Friday, January 23, 2009

Former NYS Senate Majority Leader Joe Bruno is indicted


Joe Bruno (right) and his lawyer, William Dreyer, enter the federal courthouse in Albany, where Bruno was indicted today on eight counts.

by Ken

Ooh, that Rod Blagojevich! Here we New Yorkers are, thinking that when it comes to the most dysfunctional state government in an actual functioning U.S. state, we're sitting pretty. Now, thanks to that damned Governor Blago, we have to scramble.

Okay, take this, Illinois! It was hardly unexpected, but today former State Senate Majority Leader Joe Bruno was indicted on eight counts of corrupt dealings. Here's how the Albany Times Union's online report starts:
Bruno indicted
Grand jurors accuse Bruno of trading power for money

Last updated: 2:56 p.m., Friday, January 23, 2009

ALBANY -- A federal grand jury today indicted former state Senate Majority Leader Joseph L. Bruno on felony charges alleging he used his position to extract $3.2 million in private consulting fees from clients who sought to purchase his influence.

An 8-count indictment handed up today charges the 79-year-old Republican with corruption charges that carry a maximum sentence of 20 years in prison.

Bruno pleaded not guilty at his arraignment in U.S. District Court in Albany and was released without bail.

In a 35-page indictment filed at noon, grand jurors asked Bruno to forfeit much of his fortune and assets for his alleged crimes.

Bruno, who reigned for years as one of the most powerful lawmakers in New York, is charged with using his office to deprive the public of the honest services of government.

The indictment marks the culmination of a three-year FBI investigation into the shadowy public and private dealings of the Brunswick politician who rose through the ranks of state government and became arguably the Capital Region's most iconic political leader.

Bruno retired from his state Senate seat in July after 32 years in legislative service. He is now a lobbyist, chief executive of friend Kay Stafford's Latham company, CMA Consulting.

The indictment lays out Bruno's alleged deceptions, such as not disclosing his dealings to ethics authorities. It describes "schemes" involving use of his public office to do business with labor unions, who he steered to Wright Investors Service, a Connecticut firm that paid him nearly $1.4 million from 1994 to 2006, and McGinn, Smith & Co., an Albany investment firm that paid Bruno $632,116 from 1993 to 2005. The firms ended up receiving investment advisory fees or brokerage fees paid by the union benefit funds.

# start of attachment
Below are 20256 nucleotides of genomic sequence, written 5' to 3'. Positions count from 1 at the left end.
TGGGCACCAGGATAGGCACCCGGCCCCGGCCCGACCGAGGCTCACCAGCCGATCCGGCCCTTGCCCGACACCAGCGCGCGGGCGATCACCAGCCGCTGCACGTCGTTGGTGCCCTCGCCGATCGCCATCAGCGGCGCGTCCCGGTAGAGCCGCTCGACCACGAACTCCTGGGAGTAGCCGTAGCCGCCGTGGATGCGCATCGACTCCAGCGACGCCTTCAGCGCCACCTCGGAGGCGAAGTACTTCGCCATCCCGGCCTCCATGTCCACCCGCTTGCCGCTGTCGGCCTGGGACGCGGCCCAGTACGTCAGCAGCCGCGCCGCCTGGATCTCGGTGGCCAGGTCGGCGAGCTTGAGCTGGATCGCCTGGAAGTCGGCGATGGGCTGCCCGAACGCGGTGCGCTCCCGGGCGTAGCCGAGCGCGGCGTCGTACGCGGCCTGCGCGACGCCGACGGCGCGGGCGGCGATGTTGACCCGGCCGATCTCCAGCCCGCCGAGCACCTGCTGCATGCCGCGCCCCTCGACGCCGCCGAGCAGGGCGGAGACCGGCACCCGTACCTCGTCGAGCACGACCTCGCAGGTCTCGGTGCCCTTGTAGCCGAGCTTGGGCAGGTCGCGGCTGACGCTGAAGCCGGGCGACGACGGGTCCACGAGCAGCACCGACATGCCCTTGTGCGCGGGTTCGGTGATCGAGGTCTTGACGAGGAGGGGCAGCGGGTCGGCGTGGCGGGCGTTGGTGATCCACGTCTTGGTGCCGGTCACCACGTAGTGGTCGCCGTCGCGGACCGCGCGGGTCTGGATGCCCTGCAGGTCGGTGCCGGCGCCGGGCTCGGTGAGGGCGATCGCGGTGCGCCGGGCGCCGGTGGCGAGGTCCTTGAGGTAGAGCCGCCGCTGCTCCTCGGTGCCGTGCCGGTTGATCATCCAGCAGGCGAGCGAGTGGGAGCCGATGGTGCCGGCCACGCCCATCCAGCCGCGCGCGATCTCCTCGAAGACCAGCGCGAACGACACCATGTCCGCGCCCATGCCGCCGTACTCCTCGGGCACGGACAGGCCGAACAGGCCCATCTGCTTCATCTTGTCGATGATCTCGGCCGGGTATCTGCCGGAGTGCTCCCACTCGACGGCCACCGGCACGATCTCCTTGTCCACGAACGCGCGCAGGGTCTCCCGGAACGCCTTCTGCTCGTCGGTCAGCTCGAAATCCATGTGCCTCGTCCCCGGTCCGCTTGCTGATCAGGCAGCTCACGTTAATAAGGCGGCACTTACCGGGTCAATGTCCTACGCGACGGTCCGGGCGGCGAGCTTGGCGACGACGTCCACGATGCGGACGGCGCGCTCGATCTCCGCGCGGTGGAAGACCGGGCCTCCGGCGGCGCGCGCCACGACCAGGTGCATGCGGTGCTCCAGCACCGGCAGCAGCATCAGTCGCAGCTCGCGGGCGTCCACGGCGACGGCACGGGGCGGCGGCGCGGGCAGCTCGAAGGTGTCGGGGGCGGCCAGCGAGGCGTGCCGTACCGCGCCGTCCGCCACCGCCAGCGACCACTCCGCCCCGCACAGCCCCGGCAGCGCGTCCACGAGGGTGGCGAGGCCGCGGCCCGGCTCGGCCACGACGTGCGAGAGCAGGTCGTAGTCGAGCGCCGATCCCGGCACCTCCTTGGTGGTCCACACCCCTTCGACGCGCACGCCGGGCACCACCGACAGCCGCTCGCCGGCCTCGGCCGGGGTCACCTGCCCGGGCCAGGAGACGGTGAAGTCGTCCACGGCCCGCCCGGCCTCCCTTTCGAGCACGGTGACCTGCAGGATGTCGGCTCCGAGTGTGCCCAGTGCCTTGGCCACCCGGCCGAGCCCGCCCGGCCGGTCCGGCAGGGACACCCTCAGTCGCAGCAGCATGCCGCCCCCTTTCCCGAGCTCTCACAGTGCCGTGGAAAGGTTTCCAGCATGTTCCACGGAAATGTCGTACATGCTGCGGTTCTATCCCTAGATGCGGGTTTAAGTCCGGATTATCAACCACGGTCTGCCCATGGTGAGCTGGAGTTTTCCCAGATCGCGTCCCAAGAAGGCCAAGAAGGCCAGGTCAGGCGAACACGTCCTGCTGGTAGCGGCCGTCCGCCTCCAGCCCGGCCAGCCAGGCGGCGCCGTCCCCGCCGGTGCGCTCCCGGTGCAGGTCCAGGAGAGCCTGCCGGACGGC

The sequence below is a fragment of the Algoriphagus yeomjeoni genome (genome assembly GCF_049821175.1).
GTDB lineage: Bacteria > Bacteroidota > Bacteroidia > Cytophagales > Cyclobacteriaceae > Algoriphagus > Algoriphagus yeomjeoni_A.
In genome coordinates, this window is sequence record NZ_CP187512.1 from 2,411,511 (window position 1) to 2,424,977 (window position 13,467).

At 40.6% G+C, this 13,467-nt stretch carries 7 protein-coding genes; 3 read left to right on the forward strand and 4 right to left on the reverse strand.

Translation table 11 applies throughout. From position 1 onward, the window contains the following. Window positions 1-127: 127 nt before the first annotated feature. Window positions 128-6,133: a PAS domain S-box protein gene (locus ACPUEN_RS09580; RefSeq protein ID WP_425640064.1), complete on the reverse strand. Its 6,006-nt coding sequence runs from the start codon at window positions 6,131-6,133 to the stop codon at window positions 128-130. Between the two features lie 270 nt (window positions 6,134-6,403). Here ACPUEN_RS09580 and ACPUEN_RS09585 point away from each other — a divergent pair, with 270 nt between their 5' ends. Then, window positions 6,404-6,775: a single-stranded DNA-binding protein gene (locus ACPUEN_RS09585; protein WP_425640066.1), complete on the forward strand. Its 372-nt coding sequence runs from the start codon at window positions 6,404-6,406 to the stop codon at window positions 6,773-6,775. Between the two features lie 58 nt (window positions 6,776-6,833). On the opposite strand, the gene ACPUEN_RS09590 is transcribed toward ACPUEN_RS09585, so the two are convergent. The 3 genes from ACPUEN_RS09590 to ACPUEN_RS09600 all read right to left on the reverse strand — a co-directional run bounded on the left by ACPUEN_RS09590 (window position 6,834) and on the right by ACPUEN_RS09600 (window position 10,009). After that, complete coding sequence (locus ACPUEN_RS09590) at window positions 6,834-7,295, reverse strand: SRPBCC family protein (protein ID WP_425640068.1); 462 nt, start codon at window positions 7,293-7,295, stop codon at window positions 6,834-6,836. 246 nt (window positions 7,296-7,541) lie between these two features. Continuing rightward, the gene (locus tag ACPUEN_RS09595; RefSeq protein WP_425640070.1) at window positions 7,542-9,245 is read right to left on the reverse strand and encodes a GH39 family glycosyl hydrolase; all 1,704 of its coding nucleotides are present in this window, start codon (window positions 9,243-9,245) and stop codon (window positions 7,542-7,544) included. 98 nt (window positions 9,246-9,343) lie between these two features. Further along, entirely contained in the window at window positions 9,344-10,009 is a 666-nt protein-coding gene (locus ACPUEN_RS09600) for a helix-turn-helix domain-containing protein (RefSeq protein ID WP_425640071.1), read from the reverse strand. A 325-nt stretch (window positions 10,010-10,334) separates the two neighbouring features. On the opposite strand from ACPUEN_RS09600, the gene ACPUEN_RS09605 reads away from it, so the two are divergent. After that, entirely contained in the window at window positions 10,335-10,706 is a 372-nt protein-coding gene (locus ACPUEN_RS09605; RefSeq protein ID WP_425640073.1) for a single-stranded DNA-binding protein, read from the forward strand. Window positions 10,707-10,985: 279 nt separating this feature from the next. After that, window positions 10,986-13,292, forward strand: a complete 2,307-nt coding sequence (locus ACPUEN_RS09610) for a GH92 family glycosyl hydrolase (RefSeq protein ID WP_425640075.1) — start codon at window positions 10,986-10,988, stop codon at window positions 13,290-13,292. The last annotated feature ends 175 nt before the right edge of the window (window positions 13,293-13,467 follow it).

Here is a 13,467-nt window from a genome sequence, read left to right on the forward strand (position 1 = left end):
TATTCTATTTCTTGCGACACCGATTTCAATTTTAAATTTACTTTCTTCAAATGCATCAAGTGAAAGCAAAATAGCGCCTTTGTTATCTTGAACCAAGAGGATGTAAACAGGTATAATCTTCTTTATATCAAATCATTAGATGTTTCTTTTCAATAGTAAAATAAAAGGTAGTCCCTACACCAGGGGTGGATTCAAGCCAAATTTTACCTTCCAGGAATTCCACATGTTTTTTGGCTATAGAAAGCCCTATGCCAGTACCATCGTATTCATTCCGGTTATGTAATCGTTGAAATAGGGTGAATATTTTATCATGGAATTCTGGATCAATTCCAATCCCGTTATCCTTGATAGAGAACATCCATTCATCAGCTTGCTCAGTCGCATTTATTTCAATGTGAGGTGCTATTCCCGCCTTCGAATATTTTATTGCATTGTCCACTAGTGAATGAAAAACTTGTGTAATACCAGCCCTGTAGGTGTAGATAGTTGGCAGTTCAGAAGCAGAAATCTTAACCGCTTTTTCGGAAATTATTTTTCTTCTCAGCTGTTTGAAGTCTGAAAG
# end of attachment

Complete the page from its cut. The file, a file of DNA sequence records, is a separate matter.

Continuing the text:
Etc. etc. etc.

On New York political matters I turn to The Albany Project. Here's what Phillip Anderson has had to say so far:
Reading The Bruno Indictment

I'm reading through the indictment filed by the feds against Joe Bruno. It's 35 pages long and describes corruption going back to 1993 - before he even became Majority Leader. All the familiar names are there -- Abbruzzese, McGinn, Wright Investor's Service as well as most of the major unions in the state. The indictment seems to be pretty exhaustive and the numbers cited are simply enormous. Let's just say that it's easy to understand why Uncle Joe was so adamant about not releasing a list of his sham "consulting" firm's clients. These entities were paying him fabulous sums of money and he was going to great lengths to hide these payments, all described in detail in the indictment itself.

It's interesting reading, to say the least. I've uploaded the PDF here, so you can take a look as well.

Happy hunting.

Of course Bruno hasn't been tried yet, but we're looking at a pretty damning indictment. I guess I won't be surprised if it turns out that he was indeed a crook, but I have to say -- and I know this is going to sound preposterous, even embarrassing -- I have kind of a soft spot for the guy.

Maybe it has something to do with the bozos I mentally bracket him with. Like when I think of NYS Senate majority leaders, I think of the great Earl Brydges (1966-72, succeeding the last Democratic majority leader, Sen. Joseph Zaretzki, whose entire tenure was limited to part of 1965, as I wrote about here awhile ago), Warren Anderson (1973-88 -- and weren't those 16 years chock full of fun and good government?), and Ralph Marino (1989-94). Wow, what a bunch! Maybe I'm the only one who thought so, but Bruno actually seemed to evolve in office, and to sort of sometimes think about issues, and even grow with regard to some.

Plus, during the years when Senator Bruno, Republican Gov. George Pataki, and Democratic Assembly Speaker Shelly Silver were the famous "three men in a room" who basically were the state government, it was hard not to feel that Bruno was the most reasonable and reachable. Again, I'm speaking comparatively, but still.

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